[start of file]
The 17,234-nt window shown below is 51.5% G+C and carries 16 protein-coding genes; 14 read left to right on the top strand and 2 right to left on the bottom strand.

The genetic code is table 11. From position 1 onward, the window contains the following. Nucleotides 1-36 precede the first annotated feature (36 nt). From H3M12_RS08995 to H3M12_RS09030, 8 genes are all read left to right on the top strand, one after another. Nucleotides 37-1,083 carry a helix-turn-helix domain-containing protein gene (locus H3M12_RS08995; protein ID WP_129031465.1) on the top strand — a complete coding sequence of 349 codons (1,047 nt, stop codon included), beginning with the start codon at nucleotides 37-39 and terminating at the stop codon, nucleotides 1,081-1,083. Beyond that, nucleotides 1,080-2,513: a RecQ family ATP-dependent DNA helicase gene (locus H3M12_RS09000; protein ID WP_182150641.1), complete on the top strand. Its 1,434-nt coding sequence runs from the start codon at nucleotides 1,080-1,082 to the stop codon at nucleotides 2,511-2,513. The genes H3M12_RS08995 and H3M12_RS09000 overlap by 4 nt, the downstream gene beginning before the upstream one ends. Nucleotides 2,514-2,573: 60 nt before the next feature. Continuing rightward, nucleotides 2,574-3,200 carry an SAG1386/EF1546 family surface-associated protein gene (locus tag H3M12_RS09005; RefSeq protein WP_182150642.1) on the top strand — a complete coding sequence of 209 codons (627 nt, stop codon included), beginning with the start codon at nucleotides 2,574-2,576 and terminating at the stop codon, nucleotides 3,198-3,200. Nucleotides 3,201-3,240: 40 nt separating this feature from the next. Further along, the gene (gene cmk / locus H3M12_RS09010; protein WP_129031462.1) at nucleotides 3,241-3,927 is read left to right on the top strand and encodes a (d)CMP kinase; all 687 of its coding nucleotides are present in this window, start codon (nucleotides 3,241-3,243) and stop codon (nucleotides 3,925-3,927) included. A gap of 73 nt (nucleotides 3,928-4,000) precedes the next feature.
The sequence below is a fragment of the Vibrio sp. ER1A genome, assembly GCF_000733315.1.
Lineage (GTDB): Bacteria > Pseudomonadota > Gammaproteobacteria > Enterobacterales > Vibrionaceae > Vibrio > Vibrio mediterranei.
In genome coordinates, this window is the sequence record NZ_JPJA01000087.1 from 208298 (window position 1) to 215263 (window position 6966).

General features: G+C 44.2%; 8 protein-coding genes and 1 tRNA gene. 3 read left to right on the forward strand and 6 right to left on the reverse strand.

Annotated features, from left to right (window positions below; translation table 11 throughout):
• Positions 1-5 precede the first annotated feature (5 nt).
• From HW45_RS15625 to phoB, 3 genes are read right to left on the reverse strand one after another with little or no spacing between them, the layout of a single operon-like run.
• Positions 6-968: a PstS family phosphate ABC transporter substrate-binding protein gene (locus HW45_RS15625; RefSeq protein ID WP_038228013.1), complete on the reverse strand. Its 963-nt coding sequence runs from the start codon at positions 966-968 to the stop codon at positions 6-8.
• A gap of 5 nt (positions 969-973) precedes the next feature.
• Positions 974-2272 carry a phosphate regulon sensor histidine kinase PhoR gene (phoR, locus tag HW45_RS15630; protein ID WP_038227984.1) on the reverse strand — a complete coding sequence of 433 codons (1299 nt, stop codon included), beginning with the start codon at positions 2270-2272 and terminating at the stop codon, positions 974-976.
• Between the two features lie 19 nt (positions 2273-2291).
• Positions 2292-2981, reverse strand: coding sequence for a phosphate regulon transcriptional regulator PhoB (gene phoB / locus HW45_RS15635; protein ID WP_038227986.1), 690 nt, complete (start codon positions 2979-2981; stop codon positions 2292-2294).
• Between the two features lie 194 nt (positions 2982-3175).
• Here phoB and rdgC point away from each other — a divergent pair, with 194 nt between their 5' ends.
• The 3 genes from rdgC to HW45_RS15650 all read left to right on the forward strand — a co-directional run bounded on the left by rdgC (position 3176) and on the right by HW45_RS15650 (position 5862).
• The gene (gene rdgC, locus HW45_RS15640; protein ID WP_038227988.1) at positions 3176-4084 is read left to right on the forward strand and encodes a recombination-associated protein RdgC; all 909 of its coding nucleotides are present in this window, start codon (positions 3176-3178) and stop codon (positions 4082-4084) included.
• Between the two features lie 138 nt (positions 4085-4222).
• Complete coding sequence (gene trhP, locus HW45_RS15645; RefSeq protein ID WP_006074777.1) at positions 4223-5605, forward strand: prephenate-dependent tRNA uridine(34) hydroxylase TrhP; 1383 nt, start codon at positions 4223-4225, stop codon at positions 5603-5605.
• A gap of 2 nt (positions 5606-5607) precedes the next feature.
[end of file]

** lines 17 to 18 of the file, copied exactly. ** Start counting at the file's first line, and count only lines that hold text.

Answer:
• The 3 genes from rdgC to HW45_RS15650 all read left to right on the forward strand — a co-directional run bounded on the left by rdgC (position 3176) and on the right by HW45_RS15650 (position 5862).
• The gene (gene rdgC, locus HW45_RS15640; protein ID WP_038227988.1) at positions 3176-4084 is read left to right on the forward strand and encodes a recombination-associated protein RdgC; all 909 of its coding nucleotides are present in this window, start codon (positions 3176-3178) and stop codon (positions 4082-4084) included.